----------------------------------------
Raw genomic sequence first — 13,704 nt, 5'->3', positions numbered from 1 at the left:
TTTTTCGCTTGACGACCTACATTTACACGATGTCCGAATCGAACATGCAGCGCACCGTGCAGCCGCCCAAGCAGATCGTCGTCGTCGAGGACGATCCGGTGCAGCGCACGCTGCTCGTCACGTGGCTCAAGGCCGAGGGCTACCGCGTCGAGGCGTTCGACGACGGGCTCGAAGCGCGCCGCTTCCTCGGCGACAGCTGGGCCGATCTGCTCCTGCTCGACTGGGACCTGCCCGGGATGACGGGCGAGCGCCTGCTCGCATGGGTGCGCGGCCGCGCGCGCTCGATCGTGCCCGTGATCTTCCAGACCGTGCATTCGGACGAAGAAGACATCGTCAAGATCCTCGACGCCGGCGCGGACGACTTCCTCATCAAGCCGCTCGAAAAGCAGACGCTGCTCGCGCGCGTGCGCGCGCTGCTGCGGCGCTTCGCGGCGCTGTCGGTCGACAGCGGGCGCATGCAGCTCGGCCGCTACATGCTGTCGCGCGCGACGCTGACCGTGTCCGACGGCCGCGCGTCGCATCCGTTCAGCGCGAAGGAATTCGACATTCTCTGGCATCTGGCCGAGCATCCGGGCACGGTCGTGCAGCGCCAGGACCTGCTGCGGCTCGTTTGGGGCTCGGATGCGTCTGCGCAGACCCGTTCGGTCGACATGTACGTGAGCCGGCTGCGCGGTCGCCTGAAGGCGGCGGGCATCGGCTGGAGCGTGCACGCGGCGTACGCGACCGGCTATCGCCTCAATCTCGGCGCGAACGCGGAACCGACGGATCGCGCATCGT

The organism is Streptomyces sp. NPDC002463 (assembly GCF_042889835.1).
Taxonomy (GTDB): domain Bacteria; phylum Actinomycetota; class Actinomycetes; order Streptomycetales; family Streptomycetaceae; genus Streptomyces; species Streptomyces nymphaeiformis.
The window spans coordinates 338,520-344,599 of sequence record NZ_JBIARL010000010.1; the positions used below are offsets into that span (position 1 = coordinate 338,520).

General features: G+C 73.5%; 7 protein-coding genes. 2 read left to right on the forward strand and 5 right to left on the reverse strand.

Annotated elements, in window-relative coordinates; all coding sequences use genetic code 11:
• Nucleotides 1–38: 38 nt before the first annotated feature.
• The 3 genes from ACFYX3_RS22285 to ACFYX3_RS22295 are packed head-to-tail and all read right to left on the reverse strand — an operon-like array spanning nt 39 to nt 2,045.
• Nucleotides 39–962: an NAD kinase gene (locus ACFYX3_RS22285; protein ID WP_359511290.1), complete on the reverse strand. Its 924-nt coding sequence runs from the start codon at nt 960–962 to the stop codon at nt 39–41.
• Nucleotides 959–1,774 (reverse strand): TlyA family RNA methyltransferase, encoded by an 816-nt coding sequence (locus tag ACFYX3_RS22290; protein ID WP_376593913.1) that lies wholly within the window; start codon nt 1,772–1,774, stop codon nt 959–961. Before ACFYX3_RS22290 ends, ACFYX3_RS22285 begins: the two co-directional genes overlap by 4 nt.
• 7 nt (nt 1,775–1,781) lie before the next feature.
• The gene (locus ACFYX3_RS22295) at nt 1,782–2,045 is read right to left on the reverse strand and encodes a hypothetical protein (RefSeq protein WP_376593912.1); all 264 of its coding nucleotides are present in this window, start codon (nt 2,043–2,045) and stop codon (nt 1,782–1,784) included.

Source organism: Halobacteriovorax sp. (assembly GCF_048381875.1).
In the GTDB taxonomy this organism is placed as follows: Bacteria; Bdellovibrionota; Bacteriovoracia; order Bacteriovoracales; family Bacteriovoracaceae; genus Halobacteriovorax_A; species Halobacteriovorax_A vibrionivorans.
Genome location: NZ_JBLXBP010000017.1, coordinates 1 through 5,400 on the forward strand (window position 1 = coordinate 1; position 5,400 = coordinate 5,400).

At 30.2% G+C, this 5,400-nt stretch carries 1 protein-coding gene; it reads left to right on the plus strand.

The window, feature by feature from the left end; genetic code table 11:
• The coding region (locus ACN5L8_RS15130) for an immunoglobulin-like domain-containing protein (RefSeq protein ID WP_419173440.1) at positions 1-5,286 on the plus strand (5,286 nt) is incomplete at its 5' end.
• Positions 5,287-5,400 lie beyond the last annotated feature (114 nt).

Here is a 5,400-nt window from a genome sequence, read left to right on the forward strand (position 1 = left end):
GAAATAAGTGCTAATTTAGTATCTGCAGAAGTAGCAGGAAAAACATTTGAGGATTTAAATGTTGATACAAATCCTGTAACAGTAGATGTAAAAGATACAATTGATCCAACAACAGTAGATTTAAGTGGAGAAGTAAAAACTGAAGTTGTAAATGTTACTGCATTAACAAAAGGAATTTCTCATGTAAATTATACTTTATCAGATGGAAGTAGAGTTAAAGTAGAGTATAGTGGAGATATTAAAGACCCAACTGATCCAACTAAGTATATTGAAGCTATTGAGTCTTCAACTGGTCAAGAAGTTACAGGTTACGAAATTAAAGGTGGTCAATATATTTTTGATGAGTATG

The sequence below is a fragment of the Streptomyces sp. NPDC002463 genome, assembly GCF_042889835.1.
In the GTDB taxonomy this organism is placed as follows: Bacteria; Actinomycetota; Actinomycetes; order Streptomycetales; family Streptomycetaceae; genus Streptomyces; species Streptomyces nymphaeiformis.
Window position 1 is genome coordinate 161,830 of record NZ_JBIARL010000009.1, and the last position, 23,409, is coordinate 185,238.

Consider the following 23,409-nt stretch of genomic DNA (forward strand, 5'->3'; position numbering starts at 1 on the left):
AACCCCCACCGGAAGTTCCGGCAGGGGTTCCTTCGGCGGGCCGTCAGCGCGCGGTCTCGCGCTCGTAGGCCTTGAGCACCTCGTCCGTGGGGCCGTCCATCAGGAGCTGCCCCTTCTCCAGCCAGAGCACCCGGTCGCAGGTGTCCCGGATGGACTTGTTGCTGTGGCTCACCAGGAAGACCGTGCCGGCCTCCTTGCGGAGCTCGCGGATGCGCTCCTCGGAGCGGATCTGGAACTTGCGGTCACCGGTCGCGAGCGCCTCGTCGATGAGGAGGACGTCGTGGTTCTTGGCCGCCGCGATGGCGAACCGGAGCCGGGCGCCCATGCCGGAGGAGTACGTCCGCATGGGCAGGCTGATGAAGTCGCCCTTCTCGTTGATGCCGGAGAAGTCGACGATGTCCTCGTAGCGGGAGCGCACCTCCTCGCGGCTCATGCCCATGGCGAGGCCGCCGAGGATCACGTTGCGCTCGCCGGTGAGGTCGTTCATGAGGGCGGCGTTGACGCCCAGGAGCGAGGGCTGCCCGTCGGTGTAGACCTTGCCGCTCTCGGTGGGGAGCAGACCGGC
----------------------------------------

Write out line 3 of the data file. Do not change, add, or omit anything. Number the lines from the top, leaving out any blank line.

The organism is Streptomyces sp. NPDC002463 (assembly GCF_042889835.1).